Robert Maurer, author (but see footnote below) of One Small Step Can Change Your Life, is a medical professor at UCLA and a business consultant/motivational speaker. His thesis is that by starting with tiny nonthreatening actions --- exercising for one minute per day, flossing a single tooth, discarding a single bite of a candy bar, saying a single nice thing to a colleague, picking up and filing a single piece of paper on a too-cluttered desk --- people can overcome huge barriers and eventually make profound alterations in longstanding habits. Maurer argues that most resolutions fail because the human brain naturally reacts to abrupt change with fear. He suggests that small steps effectively tiptoe around that response. (It's reminiscent of the make-believe book "Baby Steps" that appears in the comic film What About Bob?)
The tactics that Maurer advocates are:
All of the above are well-motivated and often productive on an individual human scale. But the subtitle of One Small Step is The Kaizen Way", which Maurer explains is a post-WWII Japanese industrial term for continuous improvement via small steps. He contends that the baby-step approach to breaking bad personal habits can work miracles of large-scale innovation and corporate reform. That argument is far less convincing. A company's (or a nation's) cultural inertia doesn't arise from fearful brain wiring. And Maurer's examples include many exceptions and caveats that he himself mentions. One Small Step is a helpful, inspirational, easy-to-read guide to self-improvement. Some of the metaphors in it may be relevant on larger social scales—or may not.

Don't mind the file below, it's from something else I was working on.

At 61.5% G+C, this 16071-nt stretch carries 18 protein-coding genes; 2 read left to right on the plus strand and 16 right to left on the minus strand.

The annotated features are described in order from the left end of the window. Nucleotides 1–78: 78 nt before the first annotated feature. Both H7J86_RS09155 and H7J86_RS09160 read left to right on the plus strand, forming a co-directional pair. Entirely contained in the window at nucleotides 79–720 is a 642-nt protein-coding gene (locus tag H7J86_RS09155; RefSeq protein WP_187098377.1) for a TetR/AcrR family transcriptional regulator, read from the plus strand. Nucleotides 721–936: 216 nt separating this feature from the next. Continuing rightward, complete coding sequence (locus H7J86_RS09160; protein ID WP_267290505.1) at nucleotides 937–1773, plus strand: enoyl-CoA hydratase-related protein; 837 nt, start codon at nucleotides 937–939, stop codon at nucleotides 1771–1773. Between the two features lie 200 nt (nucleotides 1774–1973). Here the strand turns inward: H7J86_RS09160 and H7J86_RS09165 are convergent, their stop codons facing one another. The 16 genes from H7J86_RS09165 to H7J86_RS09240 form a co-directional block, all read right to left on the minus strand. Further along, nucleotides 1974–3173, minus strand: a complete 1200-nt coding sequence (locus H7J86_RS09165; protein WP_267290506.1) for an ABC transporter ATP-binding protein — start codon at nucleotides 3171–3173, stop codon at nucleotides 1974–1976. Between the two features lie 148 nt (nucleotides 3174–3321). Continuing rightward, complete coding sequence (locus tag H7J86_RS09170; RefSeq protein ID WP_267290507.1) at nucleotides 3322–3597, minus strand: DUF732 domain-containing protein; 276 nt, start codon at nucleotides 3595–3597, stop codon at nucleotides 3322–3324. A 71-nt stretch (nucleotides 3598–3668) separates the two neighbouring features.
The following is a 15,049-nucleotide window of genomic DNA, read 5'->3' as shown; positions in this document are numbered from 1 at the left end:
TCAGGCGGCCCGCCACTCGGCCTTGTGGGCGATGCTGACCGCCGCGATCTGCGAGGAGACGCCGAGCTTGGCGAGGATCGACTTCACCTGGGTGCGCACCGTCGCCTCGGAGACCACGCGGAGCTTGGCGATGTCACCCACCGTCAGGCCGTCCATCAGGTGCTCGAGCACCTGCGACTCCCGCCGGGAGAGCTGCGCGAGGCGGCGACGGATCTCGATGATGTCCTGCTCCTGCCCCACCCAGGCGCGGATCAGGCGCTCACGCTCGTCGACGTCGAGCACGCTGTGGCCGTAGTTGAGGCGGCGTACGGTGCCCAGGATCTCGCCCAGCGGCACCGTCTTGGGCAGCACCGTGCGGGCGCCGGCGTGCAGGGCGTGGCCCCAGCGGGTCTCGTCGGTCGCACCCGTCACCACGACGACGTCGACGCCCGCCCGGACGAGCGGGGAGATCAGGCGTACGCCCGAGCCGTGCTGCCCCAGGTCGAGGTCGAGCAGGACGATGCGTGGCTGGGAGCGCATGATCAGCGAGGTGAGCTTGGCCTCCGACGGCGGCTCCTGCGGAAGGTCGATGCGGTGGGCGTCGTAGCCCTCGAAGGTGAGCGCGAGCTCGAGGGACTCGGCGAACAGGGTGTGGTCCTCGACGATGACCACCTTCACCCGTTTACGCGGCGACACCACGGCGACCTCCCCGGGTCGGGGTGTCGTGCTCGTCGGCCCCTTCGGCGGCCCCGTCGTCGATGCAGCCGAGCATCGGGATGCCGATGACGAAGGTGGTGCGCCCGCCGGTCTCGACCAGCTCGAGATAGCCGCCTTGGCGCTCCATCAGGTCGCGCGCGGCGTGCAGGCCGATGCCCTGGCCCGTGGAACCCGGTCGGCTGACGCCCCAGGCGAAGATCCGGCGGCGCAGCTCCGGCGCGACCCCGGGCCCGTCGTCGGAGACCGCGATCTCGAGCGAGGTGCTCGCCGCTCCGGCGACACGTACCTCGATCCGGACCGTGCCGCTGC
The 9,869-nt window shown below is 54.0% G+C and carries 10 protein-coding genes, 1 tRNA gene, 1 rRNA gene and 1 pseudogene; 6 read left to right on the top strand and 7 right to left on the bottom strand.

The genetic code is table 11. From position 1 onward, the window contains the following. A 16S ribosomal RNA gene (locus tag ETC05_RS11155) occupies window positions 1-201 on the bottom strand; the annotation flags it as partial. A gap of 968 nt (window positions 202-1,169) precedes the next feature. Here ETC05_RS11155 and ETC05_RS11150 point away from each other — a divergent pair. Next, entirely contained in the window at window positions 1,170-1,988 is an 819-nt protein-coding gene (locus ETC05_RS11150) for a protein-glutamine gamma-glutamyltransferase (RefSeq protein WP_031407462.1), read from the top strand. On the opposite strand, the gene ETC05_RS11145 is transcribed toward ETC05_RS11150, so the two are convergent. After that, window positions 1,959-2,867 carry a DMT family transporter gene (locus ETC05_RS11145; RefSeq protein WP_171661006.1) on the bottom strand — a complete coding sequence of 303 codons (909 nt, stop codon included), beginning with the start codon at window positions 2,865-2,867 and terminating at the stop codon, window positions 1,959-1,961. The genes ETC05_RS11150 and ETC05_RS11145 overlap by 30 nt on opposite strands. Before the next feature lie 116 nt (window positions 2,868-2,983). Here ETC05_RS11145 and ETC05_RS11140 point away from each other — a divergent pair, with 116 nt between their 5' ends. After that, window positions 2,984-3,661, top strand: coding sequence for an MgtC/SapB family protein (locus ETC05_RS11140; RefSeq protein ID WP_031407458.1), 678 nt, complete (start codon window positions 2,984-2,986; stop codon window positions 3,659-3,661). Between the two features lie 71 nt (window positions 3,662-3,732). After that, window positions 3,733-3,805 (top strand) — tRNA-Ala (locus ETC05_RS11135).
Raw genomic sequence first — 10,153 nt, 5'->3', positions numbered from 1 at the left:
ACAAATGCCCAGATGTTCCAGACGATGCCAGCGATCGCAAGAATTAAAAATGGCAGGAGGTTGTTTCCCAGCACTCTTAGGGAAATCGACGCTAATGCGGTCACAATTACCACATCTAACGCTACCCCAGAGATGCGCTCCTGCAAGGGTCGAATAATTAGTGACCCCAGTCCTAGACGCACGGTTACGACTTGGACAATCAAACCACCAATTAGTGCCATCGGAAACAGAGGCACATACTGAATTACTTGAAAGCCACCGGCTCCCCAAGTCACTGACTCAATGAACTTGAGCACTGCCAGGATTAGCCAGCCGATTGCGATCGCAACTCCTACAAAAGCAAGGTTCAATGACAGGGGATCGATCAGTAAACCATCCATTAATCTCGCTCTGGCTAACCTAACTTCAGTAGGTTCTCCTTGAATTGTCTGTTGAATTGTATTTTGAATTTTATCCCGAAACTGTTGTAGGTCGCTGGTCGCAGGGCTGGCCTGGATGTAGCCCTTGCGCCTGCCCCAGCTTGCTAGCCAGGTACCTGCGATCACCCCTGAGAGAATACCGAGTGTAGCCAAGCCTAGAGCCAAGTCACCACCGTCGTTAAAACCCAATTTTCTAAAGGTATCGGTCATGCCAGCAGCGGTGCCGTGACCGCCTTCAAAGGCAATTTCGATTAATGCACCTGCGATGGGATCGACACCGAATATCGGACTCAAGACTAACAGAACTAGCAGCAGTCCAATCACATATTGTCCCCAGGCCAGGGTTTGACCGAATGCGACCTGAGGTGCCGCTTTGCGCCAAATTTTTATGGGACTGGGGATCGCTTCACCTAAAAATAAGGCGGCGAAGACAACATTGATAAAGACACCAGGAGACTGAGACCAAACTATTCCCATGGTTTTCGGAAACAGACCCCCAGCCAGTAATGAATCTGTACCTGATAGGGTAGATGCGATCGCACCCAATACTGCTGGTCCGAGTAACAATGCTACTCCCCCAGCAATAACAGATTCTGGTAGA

Footnote: in the Acknowledgments section at the very end of One Small Step Robert Maurer notes, "The words in this book are the gift of Leigh Ann Hirschman, my co-writer, whose humor and talent are an inspiration to me, and who helped me bring the power of kaizen to the written page." No other mention of Hirschman appears on the title page, copyright/catalog information, or dust jacket. Hmmmm!
^z - 2010-06-23